Namibia: Alex Volschenk (c), Gerhard Janse van Rensburg, Hansie de Villiers, JW Visagie, Ben Brassell, Jack Brassell, Henry van Wyk, Zacheo van Vuuren, Nico Pieters, Faf du Plessis, Woutie Niehaus, PD Blignaut, Hanro Badenhorst, Junior Kariata, and Ryan Moffett.

Group D

Afghanistan: Naseer Khan (c), Numan Shah, Hassan Eisakhil, Wafiullah Tarakhil, Khalid Taniwal, Ali Ahmad Nasar, Jamshid Zadran, Sohail Khan Zurmati, Rahimullah Zurmati, Allah Mohammad, Arab Gul Momand, Faridoon Dawoodzai, Bashir Ahmad, Khalil Ahmad, and Zahid Afghan. Reserves: Wahidullah Zadran, Nasir Hassan, and Usman Shinwari

Pakistan: Saad Baig (c), Ali Asfand, Ali Raza, Ahmad Hassan, Amir Hassan, Arfat Minhas, Azan Awais, Haroon Arshad, Khubaib Khalil, Mohammad Zeeshan, Naveed Ahmed Khan, Shahzaib Khan, Shamyl Hussain, Muhammad Riazullah and Ubaid Shah

New Zealand: Oscar Jackson (c), Mason Clarke, Sam Clode, Zac Cumming, Rahman Hekmat, Tom Jones, James Nelson, Snehith Reddy, Matt Rowe, Ewald Schreuder, Lachlan Stackpole, Oliver Tewatiya, Alex Thompson, Ryan Tsourgas, and Luke Watson. Reserves: Ben Breitmeyer, Nick Brown, Henry Christie, Robbie Foulkes, Josh Oliver, and Amogh Paranjpe.

Nepal: Dev Khanal (c), Arjun Kumal, Aakash Tripathi, Dipak Prasad Dumre, Durgesh Gupta, Gulshan Kumar Jha, Dipesh Prasad Kandel, Bishal Bikram KC, Subhash Bhandari, Deepak Bohara, Dipak Bohara, Uttam Rangu Thapa Macar, Bipin Rawal, Tilak Raj Bhandari, Akash Chand

Format

The event will welcome a new format for this edition, where the three teams progressing from each of the four groups will enter a new Super Six stage, starting on January 30.

Two groups of six teams will clash to determine the semi-finalists and the subsequent finalists.

The bottom-placed teams will then meet in placement games to determine finishing positions 13 to 16.

It will be the third time that South Africa has hosted the Under-19 World Cup, after previous editions in 1998 and 2020.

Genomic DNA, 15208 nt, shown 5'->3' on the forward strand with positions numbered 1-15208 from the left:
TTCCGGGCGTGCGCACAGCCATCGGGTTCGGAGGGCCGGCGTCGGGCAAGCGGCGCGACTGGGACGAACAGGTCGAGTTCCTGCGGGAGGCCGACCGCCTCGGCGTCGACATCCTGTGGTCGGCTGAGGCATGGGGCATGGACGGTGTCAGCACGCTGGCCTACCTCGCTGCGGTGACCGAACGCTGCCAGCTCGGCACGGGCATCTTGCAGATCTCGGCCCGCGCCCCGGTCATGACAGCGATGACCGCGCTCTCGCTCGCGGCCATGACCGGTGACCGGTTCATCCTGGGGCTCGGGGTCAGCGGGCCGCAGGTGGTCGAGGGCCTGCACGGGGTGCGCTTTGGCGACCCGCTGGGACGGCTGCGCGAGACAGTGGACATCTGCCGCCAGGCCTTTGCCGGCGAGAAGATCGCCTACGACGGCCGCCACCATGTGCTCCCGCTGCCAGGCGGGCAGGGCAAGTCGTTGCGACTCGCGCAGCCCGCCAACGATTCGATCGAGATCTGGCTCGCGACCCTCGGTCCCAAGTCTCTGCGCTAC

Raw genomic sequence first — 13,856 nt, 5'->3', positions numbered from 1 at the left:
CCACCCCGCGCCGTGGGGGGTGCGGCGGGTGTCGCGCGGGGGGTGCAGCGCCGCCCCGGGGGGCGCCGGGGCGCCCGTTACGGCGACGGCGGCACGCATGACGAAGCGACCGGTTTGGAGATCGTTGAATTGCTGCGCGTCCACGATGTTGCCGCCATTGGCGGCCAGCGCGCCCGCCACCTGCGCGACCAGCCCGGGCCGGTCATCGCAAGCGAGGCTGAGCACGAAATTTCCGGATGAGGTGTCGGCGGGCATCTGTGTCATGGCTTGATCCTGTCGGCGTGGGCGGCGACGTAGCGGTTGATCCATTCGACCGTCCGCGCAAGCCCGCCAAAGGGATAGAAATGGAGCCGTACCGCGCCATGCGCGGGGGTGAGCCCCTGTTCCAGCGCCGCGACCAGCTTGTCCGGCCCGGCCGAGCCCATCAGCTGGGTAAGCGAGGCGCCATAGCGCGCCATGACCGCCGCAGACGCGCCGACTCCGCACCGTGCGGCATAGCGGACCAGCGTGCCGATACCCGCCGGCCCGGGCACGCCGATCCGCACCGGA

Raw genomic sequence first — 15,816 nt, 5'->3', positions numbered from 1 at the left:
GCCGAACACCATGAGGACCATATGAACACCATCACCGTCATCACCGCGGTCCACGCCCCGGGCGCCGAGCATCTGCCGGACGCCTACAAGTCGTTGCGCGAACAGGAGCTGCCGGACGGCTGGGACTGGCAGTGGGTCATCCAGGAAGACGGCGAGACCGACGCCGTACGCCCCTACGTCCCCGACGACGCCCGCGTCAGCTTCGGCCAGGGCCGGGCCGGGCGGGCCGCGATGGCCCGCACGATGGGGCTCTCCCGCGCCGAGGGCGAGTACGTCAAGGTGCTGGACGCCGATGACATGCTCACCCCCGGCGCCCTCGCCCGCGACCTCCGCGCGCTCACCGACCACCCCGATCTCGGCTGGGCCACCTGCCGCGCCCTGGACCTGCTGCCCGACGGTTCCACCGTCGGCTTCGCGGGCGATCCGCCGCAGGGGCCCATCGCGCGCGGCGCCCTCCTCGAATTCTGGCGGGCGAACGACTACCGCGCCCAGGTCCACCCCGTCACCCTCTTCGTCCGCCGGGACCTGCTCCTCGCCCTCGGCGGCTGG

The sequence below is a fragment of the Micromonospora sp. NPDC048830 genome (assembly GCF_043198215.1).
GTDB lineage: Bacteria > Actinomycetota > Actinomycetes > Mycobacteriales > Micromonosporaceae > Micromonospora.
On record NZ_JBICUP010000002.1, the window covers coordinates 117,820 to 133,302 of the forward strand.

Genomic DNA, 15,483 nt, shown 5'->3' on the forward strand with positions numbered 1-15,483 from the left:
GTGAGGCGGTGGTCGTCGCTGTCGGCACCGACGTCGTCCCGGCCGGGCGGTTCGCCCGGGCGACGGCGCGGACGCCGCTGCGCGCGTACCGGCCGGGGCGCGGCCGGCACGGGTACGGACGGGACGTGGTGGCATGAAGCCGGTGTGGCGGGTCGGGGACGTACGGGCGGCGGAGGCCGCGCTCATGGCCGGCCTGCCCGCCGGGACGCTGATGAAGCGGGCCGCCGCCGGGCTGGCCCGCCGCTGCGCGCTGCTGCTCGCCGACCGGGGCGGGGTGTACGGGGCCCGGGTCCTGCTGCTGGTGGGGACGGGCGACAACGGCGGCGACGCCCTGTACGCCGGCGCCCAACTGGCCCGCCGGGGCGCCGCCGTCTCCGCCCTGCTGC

All teams will play two warm-up fixtures in South Africa between January 13 and 17.

Key Dates

Group A and Group B action begins on January 19, with Ireland meeting the USA in Bloemfontein and the hosts meeting the West Indies in Potchefstroom.

Group D’s opening match (Afghanistan vs. Pakistan) will be played out on January 20 in East London, while Group C, based in Kimberley, begins on January 21. Sri Lanka meets Zimbabwe to open group action.

Attention then turns to the Super Six stage on January 30, with the top three teams from Groups A and D put together with the top three from Groups B and D. The teams play two matches in this phase and avoid the team that finished in the corresponding position in the other group. For example, the top finisher in Group A plays the second and third teams in Group D.

Semi-finals begin on February 6, with the final on February 11. Both the semi-finals and the final will be held at Willowmoore Park in Benoni.

The tournament was first contested in 1988 and was then known as the Youth Cricket World Cup. The hosts, Australia, won the tournament on that occasion, beating Pakistan by five wickets. The next edition was held after a 10-year gap in South Africa. England were the champions on this occasion.

The defending champions, India, have been the most successful side in the tournament, with five titles to their name. Australia is the next best, with three titles. Pakistan have won it twice, doing so in 2004 and 2006, while Bangladesh, England, South Africa, and the West Indies have all won it once.